Signs of intelligent life found in Canada

June 27, 2010

In News The Israel-Palestine Conflict

By Thomas Walkom National Affairs Columnist

Canada’s politicians are wary of criticizing Israel. So is much of Canada’s media. As a fringe group called Queers Against Israeli Apartheid found when they were banned from using their name in Toronto’s annual Gay Pride parade, the established order has little patience for those deemed overly critical of the Jewish state.

That’s why My Name is Rachel Corrie, a play about an American pro-Palestinian activist killed by Israeli troops, was cancelled in Toronto three years ago (another theatre troupe eventually staged it).

That’s also why the Toronto District School Board is currently investigating whether the children’s book The Shepherd’s Granddaughter is too hard on Israel.

So it should come as no surprise that official and semi-official Canadian reaction to Israel’s high-seas attack on a Gaza-bound aid convoy Monday has been so muted.

Prime Minister Stephen Harper said he regretted the fact that at least nine civilians on the aid convoy were killed, but hoped to get more information.

Liberal Leader Michael Ignatieff said much the same thing, adding only that Israel’s responses to perceived threats to its security should be “measured.”

The media, which usually like nothing better than black-and-white stories, have been unusually convoluted.

We have no compunction about branding North Korea a rogue state for attacking a South Korean naval vessel in international waters. But Israel’s unprovoked attack on civilian ships in international waters — well, that’s a different sort of thing.

Indeed, some of the coverage has suggested that wily peace activists lured Israeli commandos into boarding their vessels in the middle of the night just so they could attack the armed soldiers with sticks.

But my sense is that while politicians and media remain fearful of criticizing Israel the public is starting to move on.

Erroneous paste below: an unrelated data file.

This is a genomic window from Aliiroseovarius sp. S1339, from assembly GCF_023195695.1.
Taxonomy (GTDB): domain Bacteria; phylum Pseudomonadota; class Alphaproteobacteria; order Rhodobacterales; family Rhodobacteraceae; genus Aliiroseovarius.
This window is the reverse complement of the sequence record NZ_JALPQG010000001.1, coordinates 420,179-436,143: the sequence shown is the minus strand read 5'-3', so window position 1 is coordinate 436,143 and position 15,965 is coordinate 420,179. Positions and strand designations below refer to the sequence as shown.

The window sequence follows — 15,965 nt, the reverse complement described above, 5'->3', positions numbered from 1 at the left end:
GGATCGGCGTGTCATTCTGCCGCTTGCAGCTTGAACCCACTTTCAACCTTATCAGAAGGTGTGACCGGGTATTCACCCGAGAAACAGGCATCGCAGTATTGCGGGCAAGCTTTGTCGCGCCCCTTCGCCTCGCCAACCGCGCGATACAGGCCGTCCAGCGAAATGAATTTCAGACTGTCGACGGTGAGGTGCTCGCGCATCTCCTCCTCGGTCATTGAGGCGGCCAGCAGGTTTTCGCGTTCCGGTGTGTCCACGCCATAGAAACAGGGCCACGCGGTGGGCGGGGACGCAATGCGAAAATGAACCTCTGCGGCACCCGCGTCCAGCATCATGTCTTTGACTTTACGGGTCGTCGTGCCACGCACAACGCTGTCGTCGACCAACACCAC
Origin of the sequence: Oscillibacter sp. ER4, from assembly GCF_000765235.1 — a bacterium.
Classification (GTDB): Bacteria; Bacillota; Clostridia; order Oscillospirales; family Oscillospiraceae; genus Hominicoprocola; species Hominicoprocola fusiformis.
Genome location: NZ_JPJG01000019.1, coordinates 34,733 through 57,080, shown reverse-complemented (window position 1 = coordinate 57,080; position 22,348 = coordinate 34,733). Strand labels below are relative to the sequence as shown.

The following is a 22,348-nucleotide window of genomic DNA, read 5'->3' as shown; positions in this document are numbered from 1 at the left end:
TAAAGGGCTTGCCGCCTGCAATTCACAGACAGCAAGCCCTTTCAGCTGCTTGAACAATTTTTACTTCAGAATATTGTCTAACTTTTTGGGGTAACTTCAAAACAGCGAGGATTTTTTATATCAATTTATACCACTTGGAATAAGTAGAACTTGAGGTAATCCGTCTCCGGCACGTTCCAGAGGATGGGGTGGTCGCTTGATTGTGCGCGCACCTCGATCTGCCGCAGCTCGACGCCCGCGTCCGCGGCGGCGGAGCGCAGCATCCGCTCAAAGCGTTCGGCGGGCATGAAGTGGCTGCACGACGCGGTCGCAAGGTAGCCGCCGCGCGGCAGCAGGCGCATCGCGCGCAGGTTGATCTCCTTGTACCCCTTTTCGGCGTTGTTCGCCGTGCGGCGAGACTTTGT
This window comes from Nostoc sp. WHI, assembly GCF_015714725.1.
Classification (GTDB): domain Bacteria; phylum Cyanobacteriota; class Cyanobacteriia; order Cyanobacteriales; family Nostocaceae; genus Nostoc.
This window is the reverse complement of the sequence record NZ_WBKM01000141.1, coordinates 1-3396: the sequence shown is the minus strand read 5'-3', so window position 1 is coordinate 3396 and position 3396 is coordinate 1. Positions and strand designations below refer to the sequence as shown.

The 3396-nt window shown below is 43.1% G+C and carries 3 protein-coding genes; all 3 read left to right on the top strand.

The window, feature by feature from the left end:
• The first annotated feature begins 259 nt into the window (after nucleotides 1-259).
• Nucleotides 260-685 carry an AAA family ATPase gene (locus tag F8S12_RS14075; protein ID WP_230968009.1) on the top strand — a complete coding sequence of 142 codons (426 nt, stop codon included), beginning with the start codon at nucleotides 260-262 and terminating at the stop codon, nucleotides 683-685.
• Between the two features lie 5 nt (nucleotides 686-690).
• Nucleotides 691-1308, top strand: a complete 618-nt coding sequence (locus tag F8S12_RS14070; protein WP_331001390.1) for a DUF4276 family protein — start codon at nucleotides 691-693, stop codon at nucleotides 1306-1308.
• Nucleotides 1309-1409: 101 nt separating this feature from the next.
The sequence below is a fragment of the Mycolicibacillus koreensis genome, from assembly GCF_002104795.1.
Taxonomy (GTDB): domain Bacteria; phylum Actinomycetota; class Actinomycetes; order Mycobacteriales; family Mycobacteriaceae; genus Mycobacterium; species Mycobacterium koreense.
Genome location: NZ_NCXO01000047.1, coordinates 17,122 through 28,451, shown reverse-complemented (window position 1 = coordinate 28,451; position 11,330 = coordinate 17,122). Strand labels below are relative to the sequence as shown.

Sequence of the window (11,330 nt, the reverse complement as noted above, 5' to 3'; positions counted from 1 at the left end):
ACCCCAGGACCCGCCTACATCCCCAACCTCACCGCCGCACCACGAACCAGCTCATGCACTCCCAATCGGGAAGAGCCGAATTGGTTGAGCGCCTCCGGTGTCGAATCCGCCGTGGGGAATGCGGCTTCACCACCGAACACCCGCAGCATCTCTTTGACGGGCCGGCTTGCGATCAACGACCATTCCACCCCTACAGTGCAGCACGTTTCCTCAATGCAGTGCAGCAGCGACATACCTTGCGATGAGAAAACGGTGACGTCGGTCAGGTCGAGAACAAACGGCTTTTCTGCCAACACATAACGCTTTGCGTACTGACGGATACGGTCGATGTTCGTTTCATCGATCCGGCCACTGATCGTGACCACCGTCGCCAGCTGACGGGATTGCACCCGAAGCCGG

On university campuses, the Palestinian campaign to equate Israel’s settlement policy with that of apartheid-era South Africa is gaining ground — in spite of efforts by federal and provincial politicians to stamp it out.

Similarly, more and more Canadians are refusing to accept the either/or orthodoxy of the Middle East (you are either with Israel or the suicide bombers of Hamas) and are saying that, regardless of whom they happen to elect, the people of Gaza should not be abandoned.

That, presumably, is why 53-year-old former marine engineer Kevin Neish of Victoria and Guelph grandmother Mary Hughes Thompson joined the Gaza aid convoy.

Indeed, the tone from the optimistic, if naïve, emails that Neish wrote home before Monday’s attack is resolutely Canadian.

“Since the Israeli military always try to seize the media first to destroy evidence, my job is to non-violently get in the way of the Israeli commandos in a narrow passageway for about 30 seconds so the journalists can upload their reports,” he wrote. “It should be interesting to say the least. I guess all my young years spent playing rugby and football are going to come in handy: i.e. being able take a hard hit and keep standing and not lose my temper. . .

“I don’t think the Israelis are going to attack us, as the bad press coming from this would be enormous.”

None of this is to suggest that the plight of Palestinians has become top of mind in Canada. That would be an exaggeration. But my sense is that within the public the residual goodwill for Israel is wearing thin.

Holocaust guilt, which in the past has been skilfully used to mute criticisms of Israel, no longer has the same effect. Nor do ritual charges of anti-Semitism. The politicians tiptoe around Israel. The public is coming to understand that it is just another country.

Thomas Walkom’s column appears Wednesday and Saturday.